Newsweek cover, photograph by Hiro.
Wednesday night, "the wall" at Newsweek.
Friday night, "the wall" at Newsweek.
Newsweek, illustration by Sean McCabe.
Photograph by Adrian Gaut.
A memorial from China.
Remembering Steve Jobs.
Back cover, illustration by Mark Summers.
Newsweek creative director Dirk Barnett: When Steve Jobs resigned at the end of August, our associate art director Sean Noyce worked on that issue's cover story, cooking up a design direction that riffed on the clean, modern, and tight Apple aesthetic. Upon the announcement of Jobs's passing last Wednesday night, it was an obvious choice to take that design and expand it for the 72-page all-edit issue, all in just 48 hours!
You could feel the outpouring of emotion from the staff and contributors throughout the whole process. I came in Thursday morning to four or five different illustrators who just sent us ideas or illustrations because they had to express their grief. I think Steve Jobs was an especially important force to designers, since we utilize his brilliant inventions every day to create, so the project definitely felt very personal to all of us.
Luckily we have an incredible photo archive at Newsweek. We had all of these amazing Steve Jobs images from over the years to choose from, which is ultimately how we found our cover. Famed fashion photographer Hiro photographed Jobs for Newsweek in 1984, so these were exclusive images to us. We felt this shoot captured such an incredible time in his life, when he was at the crossroads of greatness, so it was especially powerful for a commemorative cover.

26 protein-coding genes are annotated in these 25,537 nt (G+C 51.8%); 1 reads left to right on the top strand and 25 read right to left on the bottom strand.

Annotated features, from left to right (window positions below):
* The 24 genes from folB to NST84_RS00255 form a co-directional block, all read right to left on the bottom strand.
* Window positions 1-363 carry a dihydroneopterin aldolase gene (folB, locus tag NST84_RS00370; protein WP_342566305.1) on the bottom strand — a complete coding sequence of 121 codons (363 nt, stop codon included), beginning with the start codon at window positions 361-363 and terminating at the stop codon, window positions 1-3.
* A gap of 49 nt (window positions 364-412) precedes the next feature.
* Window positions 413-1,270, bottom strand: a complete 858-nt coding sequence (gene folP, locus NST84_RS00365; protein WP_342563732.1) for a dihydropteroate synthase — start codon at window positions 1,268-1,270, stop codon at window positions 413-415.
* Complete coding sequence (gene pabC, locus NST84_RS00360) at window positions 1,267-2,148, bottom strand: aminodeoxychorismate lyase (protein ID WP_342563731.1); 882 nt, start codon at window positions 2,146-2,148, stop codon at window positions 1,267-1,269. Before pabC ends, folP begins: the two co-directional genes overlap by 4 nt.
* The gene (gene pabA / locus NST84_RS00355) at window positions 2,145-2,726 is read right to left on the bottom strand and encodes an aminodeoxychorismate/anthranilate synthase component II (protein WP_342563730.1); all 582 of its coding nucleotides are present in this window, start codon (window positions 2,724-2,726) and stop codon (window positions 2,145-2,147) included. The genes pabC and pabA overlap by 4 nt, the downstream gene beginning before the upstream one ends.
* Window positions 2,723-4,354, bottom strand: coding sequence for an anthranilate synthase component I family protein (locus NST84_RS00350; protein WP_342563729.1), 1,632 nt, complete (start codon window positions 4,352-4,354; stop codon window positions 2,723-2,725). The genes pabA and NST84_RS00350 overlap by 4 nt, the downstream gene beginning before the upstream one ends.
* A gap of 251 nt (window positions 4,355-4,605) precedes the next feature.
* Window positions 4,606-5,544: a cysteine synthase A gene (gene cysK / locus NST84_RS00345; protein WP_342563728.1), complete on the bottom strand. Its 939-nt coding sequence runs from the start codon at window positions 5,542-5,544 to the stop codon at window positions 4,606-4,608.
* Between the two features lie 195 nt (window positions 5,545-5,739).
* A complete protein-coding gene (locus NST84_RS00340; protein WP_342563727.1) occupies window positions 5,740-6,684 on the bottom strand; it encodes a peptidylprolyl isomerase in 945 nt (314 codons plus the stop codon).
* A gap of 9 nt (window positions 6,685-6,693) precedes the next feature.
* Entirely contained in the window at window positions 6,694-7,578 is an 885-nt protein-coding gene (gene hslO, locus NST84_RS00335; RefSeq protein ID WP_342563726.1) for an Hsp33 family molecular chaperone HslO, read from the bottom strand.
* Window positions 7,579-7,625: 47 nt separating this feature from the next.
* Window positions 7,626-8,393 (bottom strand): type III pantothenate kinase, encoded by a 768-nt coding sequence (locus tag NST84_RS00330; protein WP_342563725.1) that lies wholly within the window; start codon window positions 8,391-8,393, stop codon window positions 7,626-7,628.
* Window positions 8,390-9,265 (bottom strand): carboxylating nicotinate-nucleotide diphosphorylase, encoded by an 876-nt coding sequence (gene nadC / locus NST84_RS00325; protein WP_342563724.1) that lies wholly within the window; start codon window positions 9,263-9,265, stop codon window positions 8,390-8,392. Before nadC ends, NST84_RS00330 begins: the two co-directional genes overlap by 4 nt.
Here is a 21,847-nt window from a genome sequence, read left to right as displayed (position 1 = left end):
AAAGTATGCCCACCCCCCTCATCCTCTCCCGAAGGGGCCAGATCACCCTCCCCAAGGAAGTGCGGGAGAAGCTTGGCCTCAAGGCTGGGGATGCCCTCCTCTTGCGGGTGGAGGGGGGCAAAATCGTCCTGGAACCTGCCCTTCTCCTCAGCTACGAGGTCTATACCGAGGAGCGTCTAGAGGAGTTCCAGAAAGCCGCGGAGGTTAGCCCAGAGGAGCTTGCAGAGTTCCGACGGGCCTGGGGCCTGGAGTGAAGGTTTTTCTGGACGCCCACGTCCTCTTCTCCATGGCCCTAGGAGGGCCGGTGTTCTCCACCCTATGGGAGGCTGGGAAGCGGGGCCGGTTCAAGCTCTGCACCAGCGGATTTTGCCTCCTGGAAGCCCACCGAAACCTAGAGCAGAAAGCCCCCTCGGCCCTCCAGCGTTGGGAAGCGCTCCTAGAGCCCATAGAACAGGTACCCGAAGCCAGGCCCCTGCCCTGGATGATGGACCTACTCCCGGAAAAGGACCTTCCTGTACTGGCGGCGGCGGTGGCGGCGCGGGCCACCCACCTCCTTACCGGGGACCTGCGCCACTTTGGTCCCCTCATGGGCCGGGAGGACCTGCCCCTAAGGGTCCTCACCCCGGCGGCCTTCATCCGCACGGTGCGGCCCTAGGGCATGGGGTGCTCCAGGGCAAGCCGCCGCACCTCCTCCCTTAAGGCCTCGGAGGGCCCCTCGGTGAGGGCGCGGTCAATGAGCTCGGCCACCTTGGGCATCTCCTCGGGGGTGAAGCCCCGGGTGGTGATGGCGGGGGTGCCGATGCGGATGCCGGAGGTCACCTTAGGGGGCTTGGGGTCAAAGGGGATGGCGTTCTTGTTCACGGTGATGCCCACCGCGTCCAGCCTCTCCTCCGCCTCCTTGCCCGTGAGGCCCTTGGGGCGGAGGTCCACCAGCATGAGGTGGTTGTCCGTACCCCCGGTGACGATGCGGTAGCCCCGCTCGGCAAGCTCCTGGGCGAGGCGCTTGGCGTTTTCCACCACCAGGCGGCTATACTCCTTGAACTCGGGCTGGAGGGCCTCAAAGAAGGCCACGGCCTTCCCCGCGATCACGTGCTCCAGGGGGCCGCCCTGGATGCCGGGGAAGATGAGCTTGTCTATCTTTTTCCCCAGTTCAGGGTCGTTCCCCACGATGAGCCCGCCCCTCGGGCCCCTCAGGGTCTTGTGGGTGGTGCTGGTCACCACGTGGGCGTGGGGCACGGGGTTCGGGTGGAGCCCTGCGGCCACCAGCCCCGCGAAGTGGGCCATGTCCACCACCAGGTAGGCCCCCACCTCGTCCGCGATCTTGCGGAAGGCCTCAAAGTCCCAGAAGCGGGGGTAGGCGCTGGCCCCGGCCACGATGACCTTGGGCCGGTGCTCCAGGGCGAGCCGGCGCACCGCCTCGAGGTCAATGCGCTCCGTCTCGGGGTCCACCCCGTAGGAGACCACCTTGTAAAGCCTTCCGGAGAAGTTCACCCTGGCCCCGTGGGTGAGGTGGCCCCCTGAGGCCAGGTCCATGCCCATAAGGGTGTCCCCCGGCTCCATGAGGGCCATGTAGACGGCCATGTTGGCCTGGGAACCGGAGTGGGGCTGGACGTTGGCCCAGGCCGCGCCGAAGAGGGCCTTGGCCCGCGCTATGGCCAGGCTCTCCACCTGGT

The Sean McCabe illustration we had done as a trial for our Jobs cover in August, and it fell perfectly into the intro of the special. Mark Summers, one of the illustrators who reached out to us, provided the perfect illustration for the back cover. Apparently it had been done for Fortune a few years back, but was never used, and he sent it to us asking if we were interested (hell yes!). I love the front cover of Jobs as a young man, and the back cover of the elder Jobs, looking off into the distance.
The tricky thing on a project like this was nailing the pacing and pagination in such a short time, so we definitely wanted big, full-bleed spread photo hits throughout the longer pieces, dispersed with infographics and illustrations
Looking back, the fun part has been seeing what everyone else did. When you are in the thick of it, that never even enters your mind, you are so busy jamming to do something good and special in like five minutes. So when your head comes up for air after this incredible adrenaline push, it's like "Oh yeah, you guys went through this incredible experience too." Seeing the results have been really fascinating...how different the approaches were, in particular Time's amazing historical photography and Bloomberg Businessweek's moving photo essay at the front.
Newsweek art and photo team:
Creative director: Dirk Barnett
Art director: Lindsay Ballant
Associate art director: Sean Noyce
Assistant art director: Rob Di leso
Designers: Kristen Ren, Vanessa Saba, Erich Nagler
Director of photography: Scott Hall
Deputy director of photography: Katherine Harris
Senior photo editors: Carolyn Rauch, Jamie Wellford
Photo editors: Beth Johnson, James Price
Photo/art assistant: Lisa Larson-Walker
Farewell to an Icon: Steve Jobs (1955-2011): Covers and Reaction